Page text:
Watchdog Says Obama Administration ‘Inventing’ Iran Concessions Under Nuclear Deal
Washington, D.C.-based advocacy group The Israel Project (TIP) on Sunday said that the Obama Administration was inventing Iranian concessions under the recent nuclear deal.
“Most of the claims about new concessions are just straight up false,” the group said in an email to reporters. “Either the concessions don’t actually exist or they weren’t new. In a couple [of] cases the State Department actually left out entire clauses and paragraphs from the text [of the deal] in order to sell talking points,” they said.
TIP was referring to a fact sheet and infographic released by the State Department after spokesman John Kirby was stumped by reporters last Tuesday, when he said that the nuclear agreement, known officially as the Joint Comprehensive Plan of Action (JCPOA), “in some cases exceeds some of our expectations,” that were set by the earlier Lausanne framework. Asked for specifics, he responded, “I was afraid when I said that that you were going to ask me… Let me get you an answer right after.”
According to TIP, four points in the infographic leave out information from the deal. The first claims that Iran has agreed to use only light-water nuclear reactors indefinitely, aside from the existing heavy-water reactor in Arak. TIP said that this “brand new claim” actually “contradicts past statements by President Obama.”
In the President’s post-Vienna speech he noted, “For at least the next 15 years, Iran will not build any new heavy-water reactors,” and not indefinitely, the group said.
The second concession claimed by the State Department is that Iran agreed not to cooperate with other countries on developing uranium enrichment technologies for 15 years. TIP alleges that this is also a “brand new claim,” and “can’t be true because the JCPOA obligates the Russians to cooperate with Iran on nuclear technology at Iran’s underground enrichment bunker at Fordow.”
The third concession listed in the infographic is that Iran has agreed to let the IAEA monitor the production and stockpiling of all heavy water in Iran. TIP points out that this is not a new concession, and was included under the Lausanne framework agreement, which said, “Iran will not accumulate heavy water in excess of the needs of the modified Arak reactor, and will sell any remaining heavy water on the international market for 15 years.” The JCPOA merely repeats this obligation, according to TIP.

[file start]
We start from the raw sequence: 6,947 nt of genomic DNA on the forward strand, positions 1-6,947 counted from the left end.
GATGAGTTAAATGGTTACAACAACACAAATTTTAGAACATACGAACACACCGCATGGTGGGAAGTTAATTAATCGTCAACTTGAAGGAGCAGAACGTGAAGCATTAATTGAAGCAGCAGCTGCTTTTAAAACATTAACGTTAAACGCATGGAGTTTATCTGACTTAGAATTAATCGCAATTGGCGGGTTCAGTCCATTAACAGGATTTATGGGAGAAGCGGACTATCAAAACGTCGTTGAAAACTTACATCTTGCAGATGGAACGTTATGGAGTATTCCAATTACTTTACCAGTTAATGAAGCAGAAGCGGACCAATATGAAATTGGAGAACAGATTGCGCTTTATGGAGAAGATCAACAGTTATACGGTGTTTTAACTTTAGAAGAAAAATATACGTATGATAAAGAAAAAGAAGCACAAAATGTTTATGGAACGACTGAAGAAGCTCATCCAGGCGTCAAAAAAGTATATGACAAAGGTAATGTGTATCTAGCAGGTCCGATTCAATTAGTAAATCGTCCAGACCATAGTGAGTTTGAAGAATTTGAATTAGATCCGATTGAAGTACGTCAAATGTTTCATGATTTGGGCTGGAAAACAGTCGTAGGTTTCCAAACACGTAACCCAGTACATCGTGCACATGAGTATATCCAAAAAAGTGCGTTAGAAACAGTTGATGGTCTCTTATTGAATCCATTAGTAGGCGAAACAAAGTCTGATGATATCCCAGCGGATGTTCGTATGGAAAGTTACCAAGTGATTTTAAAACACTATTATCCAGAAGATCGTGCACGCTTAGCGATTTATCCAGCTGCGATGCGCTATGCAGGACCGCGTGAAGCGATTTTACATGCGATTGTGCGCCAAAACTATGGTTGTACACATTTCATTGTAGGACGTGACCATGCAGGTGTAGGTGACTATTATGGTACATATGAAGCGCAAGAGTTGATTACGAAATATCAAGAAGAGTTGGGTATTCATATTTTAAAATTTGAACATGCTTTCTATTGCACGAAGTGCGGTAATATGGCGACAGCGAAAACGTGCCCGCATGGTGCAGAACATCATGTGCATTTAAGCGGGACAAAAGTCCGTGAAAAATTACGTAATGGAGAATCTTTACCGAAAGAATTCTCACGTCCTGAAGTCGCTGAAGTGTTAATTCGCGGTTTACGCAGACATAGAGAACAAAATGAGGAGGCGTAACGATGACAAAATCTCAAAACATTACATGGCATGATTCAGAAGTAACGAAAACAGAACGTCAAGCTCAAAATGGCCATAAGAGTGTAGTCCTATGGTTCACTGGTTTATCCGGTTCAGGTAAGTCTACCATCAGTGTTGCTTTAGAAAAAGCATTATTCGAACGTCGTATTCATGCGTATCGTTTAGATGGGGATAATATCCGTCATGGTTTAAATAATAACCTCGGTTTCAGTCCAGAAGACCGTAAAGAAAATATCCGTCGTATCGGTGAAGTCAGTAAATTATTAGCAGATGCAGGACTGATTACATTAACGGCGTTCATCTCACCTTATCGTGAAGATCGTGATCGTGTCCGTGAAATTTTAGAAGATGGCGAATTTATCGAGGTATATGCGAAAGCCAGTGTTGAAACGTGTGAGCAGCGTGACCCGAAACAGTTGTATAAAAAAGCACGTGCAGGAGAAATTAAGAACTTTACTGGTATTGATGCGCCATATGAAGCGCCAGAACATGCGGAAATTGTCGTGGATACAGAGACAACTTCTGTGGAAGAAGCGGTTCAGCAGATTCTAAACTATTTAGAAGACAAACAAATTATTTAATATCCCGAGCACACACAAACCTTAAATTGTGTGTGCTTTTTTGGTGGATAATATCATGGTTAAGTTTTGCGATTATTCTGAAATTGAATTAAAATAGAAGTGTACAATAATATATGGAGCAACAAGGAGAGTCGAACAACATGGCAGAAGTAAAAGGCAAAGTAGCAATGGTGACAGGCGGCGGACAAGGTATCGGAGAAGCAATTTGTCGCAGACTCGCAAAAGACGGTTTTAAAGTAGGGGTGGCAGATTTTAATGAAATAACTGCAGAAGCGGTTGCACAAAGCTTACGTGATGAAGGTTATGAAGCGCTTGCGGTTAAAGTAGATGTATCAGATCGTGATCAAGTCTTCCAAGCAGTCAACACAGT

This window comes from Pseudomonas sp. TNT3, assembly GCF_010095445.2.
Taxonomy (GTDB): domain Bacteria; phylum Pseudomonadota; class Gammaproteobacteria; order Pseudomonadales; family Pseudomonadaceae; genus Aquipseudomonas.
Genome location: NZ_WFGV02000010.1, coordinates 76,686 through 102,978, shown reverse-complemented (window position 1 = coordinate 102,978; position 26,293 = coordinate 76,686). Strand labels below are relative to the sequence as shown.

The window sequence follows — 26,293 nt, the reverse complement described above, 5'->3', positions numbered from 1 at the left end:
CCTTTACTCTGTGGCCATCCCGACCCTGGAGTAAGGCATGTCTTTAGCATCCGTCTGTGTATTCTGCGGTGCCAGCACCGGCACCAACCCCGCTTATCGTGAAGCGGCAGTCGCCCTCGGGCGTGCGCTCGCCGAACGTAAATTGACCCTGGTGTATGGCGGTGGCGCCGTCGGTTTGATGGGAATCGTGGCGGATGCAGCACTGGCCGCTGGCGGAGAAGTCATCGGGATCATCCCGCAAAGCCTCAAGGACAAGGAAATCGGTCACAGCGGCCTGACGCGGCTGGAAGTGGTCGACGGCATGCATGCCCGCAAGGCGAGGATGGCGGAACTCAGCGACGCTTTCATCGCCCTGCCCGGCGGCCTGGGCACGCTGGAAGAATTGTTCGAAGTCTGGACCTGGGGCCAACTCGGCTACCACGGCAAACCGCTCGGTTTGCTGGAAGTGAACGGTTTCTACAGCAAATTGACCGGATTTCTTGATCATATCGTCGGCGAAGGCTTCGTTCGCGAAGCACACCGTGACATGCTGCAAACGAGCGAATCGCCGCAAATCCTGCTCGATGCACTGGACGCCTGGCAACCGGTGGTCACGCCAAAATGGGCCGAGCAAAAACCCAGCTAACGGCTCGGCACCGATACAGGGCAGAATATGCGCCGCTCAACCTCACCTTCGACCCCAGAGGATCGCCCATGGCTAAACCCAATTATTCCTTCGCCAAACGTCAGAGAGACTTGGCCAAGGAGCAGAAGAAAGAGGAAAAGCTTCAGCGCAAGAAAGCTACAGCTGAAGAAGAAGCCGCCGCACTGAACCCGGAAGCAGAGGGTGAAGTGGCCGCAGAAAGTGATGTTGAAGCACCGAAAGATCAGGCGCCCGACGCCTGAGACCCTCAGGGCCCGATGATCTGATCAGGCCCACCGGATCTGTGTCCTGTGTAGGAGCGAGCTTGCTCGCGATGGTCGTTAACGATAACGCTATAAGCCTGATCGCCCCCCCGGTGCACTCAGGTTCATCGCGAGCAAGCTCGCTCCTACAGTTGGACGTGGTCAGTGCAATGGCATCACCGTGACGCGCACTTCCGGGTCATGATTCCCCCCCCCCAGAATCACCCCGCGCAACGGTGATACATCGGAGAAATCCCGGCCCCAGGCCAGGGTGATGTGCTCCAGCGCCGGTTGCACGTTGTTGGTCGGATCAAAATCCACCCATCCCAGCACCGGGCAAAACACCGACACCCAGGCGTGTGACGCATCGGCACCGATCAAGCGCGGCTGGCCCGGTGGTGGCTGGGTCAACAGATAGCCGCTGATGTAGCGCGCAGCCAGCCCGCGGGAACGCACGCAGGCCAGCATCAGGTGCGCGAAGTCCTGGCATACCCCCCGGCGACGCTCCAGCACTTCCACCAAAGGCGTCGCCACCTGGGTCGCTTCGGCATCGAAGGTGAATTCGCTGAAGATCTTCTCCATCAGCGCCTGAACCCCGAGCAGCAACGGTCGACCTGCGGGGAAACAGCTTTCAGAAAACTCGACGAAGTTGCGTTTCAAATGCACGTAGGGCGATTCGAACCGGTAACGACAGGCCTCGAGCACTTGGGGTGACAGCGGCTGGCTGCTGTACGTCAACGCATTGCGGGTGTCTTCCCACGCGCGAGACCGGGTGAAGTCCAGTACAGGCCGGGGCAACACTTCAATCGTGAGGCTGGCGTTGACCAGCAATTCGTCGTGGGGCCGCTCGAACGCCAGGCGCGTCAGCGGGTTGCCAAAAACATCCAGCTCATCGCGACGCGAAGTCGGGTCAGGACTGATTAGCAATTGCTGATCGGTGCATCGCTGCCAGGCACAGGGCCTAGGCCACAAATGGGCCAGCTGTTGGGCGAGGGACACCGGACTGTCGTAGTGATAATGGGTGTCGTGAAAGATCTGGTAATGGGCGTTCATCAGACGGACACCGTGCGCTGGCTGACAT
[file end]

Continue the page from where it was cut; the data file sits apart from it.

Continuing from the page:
The fourth claim was that Iran had agreed not to develop proficiency in uranium or plutonium metallurgy for at least 15 years, which would prevent it from producing the necessary components for a nuclear weapon. TIP claims that “the Iranians have had that proficiency since at least… 2009.”
One of the State Department-listed concessions was that Iran committed not to “engage in certain activities that could be used to design and develop a nuclear weapon.” The Israel Project acknowledged that this clause was included in the JCPOA, but, the group said, it is “100% unenforceable.” TIP quoted former IAEA official Olli Heinonen as saying that there’s “not really even an inspection procedure for that, I think it’s zero. It’s not even one.”
The State Department fact sheet also included two Iranian concessions that TIP said were “widely expected, and were aimed at fixing glaring and well-known loopholes left in the Lausanne text.”
These included Iran’s agreement not to seek highly enriched uranium or plutonium from abroad for any purpose, for 15 years, and its commitment to ship out all 20% enriched uranium not already in fuel plates for the Tehran Research Reactor.
“There’s no way the negotiators expected to come home without” these concessions, and they are nothing for the State Department to boast about, The Israel Project said.
Regardless, the group said the concessions are “insignificant compared to where the Americans caved: opening up a plutonium pathway to a nuclear bomb, dropping the arms embargo, and gutting the inspection regime by collapsing on PMDs and anytime/anywhere inspections.”